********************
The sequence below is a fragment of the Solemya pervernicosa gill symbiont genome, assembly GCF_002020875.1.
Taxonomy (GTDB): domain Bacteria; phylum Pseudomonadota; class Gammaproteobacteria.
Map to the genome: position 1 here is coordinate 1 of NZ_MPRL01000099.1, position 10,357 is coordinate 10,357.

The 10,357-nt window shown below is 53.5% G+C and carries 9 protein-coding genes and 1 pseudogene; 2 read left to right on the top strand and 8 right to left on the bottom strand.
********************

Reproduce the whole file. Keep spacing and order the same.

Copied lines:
The sequence below is a fragment of the Solemya pervernicosa gill symbiont genome, assembly GCF_002020875.1.
Taxonomy (GTDB): domain Bacteria; phylum Pseudomonadota; class Gammaproteobacteria.
Map to the genome: position 1 here is coordinate 1 of NZ_MPRL01000099.1, position 10,357 is coordinate 10,357.

The 10,357-nt window shown below is 53.5% G+C and carries 9 protein-coding genes and 1 pseudogene; 2 read left to right on the top strand and 8 right to left on the bottom strand.